I got this email from Colm, a statistician:
I just had a speech from a senior manager who at one point looked down at his sheet of paper to read out the words “I really care about….”
Inspiring stuff! It makes me wonder, again, has a presenter ever read anything that excited anybody? Politicians learn speeches, of course, but they deliver them as if they haven’t learnt them, as if they are being spontaneous and passionate. And, as discussed in an earlier post, most political speeches are not very believable or interesting.
This got me thinking about some of the great quotes I have heard in presentations. These can be hard to record – particularly if you have been snoozing at the time – but undoubtedly my favourite is the following:
‘I didn’t know I had to give this presentation until ten minutes ago. Or rather, I forgot that I had agreed to give this presentation until ten minutes ago.’
This remarkable piece of underselling was uttered by the keynote speaker, of all people, at an education conference. And a complete lack of preparation or forethought didn’t stop the presenter from talking aimlessly for thirty minutes.
You often get apologetic quotes like this at the start of a presentation. Another example I encountered ran as follows:
‘I’m not going to tell you anything today that you haven’t heard before.’
In that case, why are you telling us? This is no different from the owner of a restaurant saying to a customer, ‘I wouldn’t eat that if I were you.’
People say things like this because they are nervous. It’s actually a way of levelling with the audience – ‘I don’t want to say these things any more than you want to hear them; I’m just like you.’ – but it downplays the presentation just when you are trying to persuade people that they should engage with it. The audience actually wants you to be interesting, not dull – it’s in their interests for you to be – so don’t apologise for dull material, just don’t present it in the first place.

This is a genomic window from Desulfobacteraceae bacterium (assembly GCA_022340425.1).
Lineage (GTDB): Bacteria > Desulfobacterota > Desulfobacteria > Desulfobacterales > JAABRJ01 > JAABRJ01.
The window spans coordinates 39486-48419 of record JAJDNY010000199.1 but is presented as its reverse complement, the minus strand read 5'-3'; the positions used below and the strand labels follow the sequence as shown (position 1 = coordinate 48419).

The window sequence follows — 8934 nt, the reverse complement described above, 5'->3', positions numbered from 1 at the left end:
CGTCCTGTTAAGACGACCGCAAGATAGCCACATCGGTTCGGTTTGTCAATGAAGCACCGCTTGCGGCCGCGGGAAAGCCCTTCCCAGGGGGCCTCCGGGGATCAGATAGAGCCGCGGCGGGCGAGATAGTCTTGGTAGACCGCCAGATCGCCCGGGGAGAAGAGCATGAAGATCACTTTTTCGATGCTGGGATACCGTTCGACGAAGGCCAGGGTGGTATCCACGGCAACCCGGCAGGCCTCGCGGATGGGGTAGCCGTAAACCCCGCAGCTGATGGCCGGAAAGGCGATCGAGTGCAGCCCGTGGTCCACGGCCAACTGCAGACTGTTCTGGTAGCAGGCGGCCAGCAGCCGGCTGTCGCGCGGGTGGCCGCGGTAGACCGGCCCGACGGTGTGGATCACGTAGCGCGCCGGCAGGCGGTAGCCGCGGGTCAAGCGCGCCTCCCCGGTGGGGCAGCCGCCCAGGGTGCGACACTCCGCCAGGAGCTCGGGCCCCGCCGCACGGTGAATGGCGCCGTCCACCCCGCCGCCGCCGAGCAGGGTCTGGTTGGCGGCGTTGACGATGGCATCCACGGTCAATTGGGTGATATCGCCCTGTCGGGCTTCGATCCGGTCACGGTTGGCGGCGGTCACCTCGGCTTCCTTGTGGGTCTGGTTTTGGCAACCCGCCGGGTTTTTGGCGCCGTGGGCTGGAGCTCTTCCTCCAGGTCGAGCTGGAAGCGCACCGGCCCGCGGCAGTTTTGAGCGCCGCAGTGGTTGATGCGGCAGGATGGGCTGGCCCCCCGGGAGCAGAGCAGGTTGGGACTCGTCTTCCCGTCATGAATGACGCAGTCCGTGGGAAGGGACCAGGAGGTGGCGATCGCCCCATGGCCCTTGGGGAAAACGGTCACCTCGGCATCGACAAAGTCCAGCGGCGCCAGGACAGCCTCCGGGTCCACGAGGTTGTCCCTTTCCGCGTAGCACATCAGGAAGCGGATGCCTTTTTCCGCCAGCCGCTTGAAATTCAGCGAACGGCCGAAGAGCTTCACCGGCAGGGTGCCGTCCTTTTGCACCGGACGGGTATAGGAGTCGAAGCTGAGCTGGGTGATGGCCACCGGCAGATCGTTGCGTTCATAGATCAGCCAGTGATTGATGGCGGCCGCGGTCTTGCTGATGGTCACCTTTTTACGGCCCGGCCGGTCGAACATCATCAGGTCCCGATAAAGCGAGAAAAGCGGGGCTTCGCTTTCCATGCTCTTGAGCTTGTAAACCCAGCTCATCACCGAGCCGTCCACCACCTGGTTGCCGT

Another interesting type of quote you get from nervous presenters is a – often creative – muddling of words. This is not very damaging and often goes unnoticed but it can produce some amusing results.
One speaker mixed up ‘gladly’ and ‘thankfully’ and came out with ‘gladfully’, which is actually quite a nice new word. In the same vain, I have also encountered ‘morely’ and ‘widespreadly’, as well as a speaker who said that a particular chemical ‘slowens’ the response of a reaction and later concluded that this product was ‘heads and tails’ above the rest.
However, the examples of pre-written speeches and that of amusing nervous gaffes, are not unrelated. They actually point to the same surprising conclusion: words are not so important. Words are the small print of ideas and opinions, and these elements are much more important.
When people pre-write speeches – to avoid errors like ‘gladfully’ and ‘slowens’ – they are controlling less important details at the expense of the much more important ones. Allow your expert opinions – no matter how inexpertly worded – to shine through. These are what the audience really wants to hear.